[Originally published in Spin to Win Rodeo in 2004.]
No matter who you are, how well you rope or how good your team is, you’re going to experience times when it seems like something happens to mess up the run and you’re not winning. Your confidence gets down, and the cliché is that you’re in a slump. You see it in all sporting events. It’s news in the sporting world when a great athlete isn’t getting the job done that he normally does. But slumps are just part of competing, and I think there are positive steps you can use to pull yourself out of that mode.
There have been certain things happen throughout my career, even at the very start, that were critical-helpful things that happened. When I was 12 or 13 years old, I’d go to some pretty good ropings with the Abshire family. The dad, Tom Abshire, was always talking to me and building me up and telling me how good I roped. I remember going through a spell where I was roping bad and couldn’t catch. I was really frustrated, and he told me something that has stuck with me to this day: “Don’t be frustrated or upset about being in a slump, because it’s a chance to learn and when you get out of it and on the other side, you’ll be more knowledgeable and better than you were before.” That’s been true all the way through. For 30 years, that wisdom has held true.
Jake (Barnes) says, “You either win something or learn something.” I think he heard that from Ty Murray, and it’s true. I tell that to a lot of students. The best way to get out of a slump is to have the big picture in mind. Keep that perspective, and realize that if you keep working hard and keep your attitude good, keep your head down and plow on-eventually, you’ll come out of it, and better than before.
Probably one of the hardest things to do, but the most necessary in situations like that, is to encourage yourself. There’s a Bible principle in the Old Testament of King David that in the lowest point of his life, when everybody was trying to kill him and even his own army of men was against him, David encouraged himself in the Lord. He asked his armor-bearer to go get Goliath’s sword. David was the one who killed Goliath. He remembered the battle that God had helped him win by looking at that sword and remembering that victory. That’s part of looking at the big picture. You know you can have success. You’ve had it before.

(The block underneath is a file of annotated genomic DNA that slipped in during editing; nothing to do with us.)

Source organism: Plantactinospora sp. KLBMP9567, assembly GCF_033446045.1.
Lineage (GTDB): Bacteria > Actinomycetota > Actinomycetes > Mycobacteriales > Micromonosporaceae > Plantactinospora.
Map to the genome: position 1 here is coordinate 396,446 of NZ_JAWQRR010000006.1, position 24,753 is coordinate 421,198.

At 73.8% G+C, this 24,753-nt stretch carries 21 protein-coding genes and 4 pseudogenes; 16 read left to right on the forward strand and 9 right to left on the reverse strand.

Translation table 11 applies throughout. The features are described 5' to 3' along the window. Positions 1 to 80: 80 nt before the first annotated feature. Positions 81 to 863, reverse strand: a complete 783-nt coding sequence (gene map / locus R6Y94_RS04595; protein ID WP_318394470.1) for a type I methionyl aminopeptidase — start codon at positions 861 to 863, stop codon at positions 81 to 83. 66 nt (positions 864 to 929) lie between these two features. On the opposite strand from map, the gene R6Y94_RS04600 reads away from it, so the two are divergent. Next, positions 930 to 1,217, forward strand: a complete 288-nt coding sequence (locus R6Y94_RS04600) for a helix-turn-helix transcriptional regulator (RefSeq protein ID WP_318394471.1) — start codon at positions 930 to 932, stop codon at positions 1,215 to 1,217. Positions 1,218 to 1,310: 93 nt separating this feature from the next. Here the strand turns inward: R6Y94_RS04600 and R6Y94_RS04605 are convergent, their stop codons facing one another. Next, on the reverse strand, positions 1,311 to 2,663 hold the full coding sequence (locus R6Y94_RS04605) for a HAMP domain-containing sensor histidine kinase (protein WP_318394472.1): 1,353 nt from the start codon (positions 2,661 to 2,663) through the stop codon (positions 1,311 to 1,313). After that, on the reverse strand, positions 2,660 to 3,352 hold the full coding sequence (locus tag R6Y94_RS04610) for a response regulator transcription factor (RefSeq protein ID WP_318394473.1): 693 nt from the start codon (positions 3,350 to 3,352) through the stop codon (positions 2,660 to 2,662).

It’s so important to always keep your mind renewed to the right perspective. Don’t be too low or too high. Work hard and earn the confidence you need.
The whole battle is learning how to fight the fight of thought management and realizing that a battle will take place. True, tough competitors who learn how to win learn how to control all the aspects that can come into the mind game. By the time you think you’re in a slump, you’re fighting thoughts like “I can’t win.” Let those thoughts go.
The mental game is how you handle and manage those negative thoughts. If you let the negative thoughts keep coming in and staying in your mind, you’re going to stay in that slump a lot longer than you would if you encourage yourself and put positive thoughts in your mind. The positive side is usually the truth 99 percent of the time. The truth is, you can learn and you can win. If you don’t quit trying, you have an opportunity to win. If you put forth your best effort, you have a chance to win. It’s easy to dwell on the negative, but that gets you nowhere.